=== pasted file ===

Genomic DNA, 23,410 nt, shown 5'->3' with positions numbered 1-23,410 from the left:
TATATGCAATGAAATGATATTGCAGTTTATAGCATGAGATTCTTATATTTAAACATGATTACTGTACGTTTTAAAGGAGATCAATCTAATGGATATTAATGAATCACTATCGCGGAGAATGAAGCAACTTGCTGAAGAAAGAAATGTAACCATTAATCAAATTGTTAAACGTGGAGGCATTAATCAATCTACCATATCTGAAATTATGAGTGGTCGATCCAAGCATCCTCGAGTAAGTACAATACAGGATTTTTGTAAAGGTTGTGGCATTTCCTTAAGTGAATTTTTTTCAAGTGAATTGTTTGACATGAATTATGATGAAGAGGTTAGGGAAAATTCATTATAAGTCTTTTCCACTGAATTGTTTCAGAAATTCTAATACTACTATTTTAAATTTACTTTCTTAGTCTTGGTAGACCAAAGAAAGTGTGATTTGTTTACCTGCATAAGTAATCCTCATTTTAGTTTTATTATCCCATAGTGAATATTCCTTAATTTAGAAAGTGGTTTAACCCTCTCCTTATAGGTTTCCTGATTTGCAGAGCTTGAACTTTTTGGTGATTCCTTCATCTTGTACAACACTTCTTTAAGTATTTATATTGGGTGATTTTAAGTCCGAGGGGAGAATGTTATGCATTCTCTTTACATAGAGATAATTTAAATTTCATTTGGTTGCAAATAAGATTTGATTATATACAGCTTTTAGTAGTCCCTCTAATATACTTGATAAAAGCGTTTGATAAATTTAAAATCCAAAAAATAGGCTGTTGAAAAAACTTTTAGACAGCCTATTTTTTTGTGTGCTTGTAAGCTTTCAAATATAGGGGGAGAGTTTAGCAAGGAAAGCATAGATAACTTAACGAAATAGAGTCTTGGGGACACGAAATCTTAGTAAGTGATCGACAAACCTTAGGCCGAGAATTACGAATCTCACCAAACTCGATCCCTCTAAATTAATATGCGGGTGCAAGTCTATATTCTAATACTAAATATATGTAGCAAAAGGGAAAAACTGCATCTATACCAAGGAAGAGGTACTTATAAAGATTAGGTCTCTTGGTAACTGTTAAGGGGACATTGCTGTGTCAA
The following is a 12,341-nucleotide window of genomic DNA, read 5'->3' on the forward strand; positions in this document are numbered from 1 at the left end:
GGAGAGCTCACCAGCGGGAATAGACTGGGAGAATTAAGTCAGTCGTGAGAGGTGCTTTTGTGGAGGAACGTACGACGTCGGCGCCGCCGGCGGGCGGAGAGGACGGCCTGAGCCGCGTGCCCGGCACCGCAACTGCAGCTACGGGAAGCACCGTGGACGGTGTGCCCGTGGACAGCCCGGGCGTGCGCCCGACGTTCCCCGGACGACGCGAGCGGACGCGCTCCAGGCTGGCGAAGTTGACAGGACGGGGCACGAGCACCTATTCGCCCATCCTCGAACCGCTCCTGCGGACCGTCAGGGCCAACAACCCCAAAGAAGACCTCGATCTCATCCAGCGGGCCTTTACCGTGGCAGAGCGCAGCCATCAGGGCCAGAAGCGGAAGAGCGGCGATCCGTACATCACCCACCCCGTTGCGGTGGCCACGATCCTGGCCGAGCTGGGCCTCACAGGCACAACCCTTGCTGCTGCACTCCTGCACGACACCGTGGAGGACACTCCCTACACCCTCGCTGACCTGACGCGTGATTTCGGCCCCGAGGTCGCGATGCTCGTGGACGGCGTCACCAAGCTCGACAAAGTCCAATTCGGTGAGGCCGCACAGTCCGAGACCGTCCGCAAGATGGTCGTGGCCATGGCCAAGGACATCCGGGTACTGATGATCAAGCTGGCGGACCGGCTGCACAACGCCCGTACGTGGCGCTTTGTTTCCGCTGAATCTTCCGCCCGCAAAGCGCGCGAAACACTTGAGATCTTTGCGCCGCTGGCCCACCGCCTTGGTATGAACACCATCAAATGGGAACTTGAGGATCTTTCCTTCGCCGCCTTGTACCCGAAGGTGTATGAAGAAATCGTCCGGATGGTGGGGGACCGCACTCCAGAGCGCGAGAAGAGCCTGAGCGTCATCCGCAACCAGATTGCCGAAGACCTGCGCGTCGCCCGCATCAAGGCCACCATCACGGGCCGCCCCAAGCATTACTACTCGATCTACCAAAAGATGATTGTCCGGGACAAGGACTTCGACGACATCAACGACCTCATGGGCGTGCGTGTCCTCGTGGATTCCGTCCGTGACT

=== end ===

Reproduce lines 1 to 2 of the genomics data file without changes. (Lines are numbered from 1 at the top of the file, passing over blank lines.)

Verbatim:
Genomic DNA, 23,410 nt, shown 5'->3' with positions numbered 1-23,410 from the left:
TATATGCAATGAAATGATATTGCAGTTTATAGCATGAGATTCTTATATTTAAACATGATTACTGTACGTTTTAAAGGAGATCAATCTAATGGATATTAATGAATCACTATCGCGGAGAATGAAGCAACTTGCTGAAGAAAGAAATGTAACCATTAATCAAATTGTTAAACGTGGAGGCATTAATCAATCTACCATATCTGAAATTATGAGTGGTCGATCCAAGCATCCTCGAGTAAGTACAATACAGGATTTTTGTAAAGGTTGTGGCATTTCCTTAAGTGAATTTTTTTCAAGTGAATTGTTTGACATGAATTATGATGAAGAGGTTAGGGAAAATTCATTATAAGTCTTTTCCACTGAATTGTTTCAGAAATTCTAATACTACTATTTTAAATTTACTTTCTTAGTCTTGGTAGACCAAAGAAAGTGTGATTTGTTTACCTGCATAAGTAATCCTCATTTTAGTTTTATTATCCCATAGTGAATATTCCTTAATTTAGAAAGTGGTTTAACCCTCTCCTTATAGGTTTCCTGATTTGCAGAGCTTGAACTTTTTGGTGATTCCTTCATCTTGTACAACACTTCTTTAAGTATTTATATTGGGTGATTTTAAGTCCGAGGGGAGAATGTTATGCATTCTCTTTACATAGAGATAATTTAAATTTCATTTGGTTGCAAATAAGATTTGATTATATACAGCTTTTAGTAGTCCCTCTAATATACTTGATAAAAGCGTTTGATAAATTTAAAATCCAAAAAATAGGCTGTTGAAAAAACTTTTAGACAGCCTATTTTTTTGTGTGCTTGTAAGCTTTCAAATATAGGGGGAGAGTTTAGCAAGGAAAGCATAGATAACTTAACGAAATAGAGTCTTGGGGACACGAAATCTTAGTAAGTGATCGACAAACCTTAGGCCGAGAATTACGAATCTCACCAAACTCGATCCCTCTAAATTAATATGCGGGTGCAAGTCTATATTCTAATACTAAATATATGTAGCAAAAGGGAAAAACTGCATCTATACCAAGGAAGAGGTACTTATAAAGATTAGGTCTCTTGGTAACTGTTAAGGGGACATTGCTGTGTCAA